Biofeedback therapy trains the patient to control normally involuntary body functions, such as heart rate and blood pressure, to treat medical conditions. The therapy uses electrodes attached to the skin to track heart rate, breathing, blood pressure, sweating, skin temperature and muscle activity.
Biofeedback therapy usually takes place in a therapist's office or medical facility, but some units are available for home use. Body functions tracked by the electrodes are displayed on a monitor as an image, light or sound. When the patient becomes stressed, the monitor shows the changes in the body functions. The therapist helps the patient use relaxation techniques to control those functions. The monitor shows the patient if the techniques are working.
Each biofeedback therapy session lasts about 30 to 60 minutes. Over time, the patient learns to control the body functions without using the monitor for feedback. The number of sessions required depends on how quickly the patient responds to the therapy. Some patients may need up to 50 sessions.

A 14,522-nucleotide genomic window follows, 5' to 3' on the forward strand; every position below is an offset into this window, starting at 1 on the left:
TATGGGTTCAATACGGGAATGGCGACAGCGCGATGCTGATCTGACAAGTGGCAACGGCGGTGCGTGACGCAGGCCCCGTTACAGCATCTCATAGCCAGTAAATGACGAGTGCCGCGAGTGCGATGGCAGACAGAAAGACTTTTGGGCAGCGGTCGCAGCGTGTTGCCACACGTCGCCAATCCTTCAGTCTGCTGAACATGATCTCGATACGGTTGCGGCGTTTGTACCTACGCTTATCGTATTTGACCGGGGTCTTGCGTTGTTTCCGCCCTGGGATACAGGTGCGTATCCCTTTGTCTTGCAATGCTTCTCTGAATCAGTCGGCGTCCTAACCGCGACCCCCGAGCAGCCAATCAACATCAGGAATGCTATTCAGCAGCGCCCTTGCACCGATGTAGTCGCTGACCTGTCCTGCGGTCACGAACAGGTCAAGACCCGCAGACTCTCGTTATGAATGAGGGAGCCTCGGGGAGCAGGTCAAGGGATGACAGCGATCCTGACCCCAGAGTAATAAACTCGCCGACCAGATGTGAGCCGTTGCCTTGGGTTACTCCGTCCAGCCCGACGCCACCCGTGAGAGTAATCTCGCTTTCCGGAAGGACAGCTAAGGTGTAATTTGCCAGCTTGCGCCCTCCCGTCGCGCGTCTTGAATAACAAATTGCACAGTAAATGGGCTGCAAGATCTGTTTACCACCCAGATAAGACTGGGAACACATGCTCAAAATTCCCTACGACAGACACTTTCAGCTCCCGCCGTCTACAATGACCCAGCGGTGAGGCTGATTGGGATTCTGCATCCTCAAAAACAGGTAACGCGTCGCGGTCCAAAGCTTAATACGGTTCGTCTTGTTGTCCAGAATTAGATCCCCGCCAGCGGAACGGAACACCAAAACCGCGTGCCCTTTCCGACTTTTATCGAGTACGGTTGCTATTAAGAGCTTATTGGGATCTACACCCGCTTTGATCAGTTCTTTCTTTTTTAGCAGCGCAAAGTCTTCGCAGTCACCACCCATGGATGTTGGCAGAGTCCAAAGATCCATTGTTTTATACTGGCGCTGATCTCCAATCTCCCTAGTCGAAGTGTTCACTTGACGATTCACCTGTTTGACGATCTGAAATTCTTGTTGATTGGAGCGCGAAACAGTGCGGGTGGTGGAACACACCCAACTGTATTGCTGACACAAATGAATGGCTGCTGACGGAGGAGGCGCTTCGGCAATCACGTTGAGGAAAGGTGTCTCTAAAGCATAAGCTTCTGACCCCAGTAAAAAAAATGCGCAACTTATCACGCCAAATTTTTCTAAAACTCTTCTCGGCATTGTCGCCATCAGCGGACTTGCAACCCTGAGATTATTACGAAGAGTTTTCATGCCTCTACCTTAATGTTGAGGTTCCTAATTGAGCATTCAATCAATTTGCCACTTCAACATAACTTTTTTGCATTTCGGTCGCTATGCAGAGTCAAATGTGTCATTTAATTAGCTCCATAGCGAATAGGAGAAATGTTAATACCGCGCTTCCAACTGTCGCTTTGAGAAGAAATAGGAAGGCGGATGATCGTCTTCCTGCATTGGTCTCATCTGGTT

Learning to relax muscles and use relaxation techniques can work in place of medication for certain medical conditions, particularly pain. Biofeedback therapy can work for migraines, chronic pain, anxiety, constipation, high blood pressure, asthma, irritable bowel syndrome and Raynaud's disease.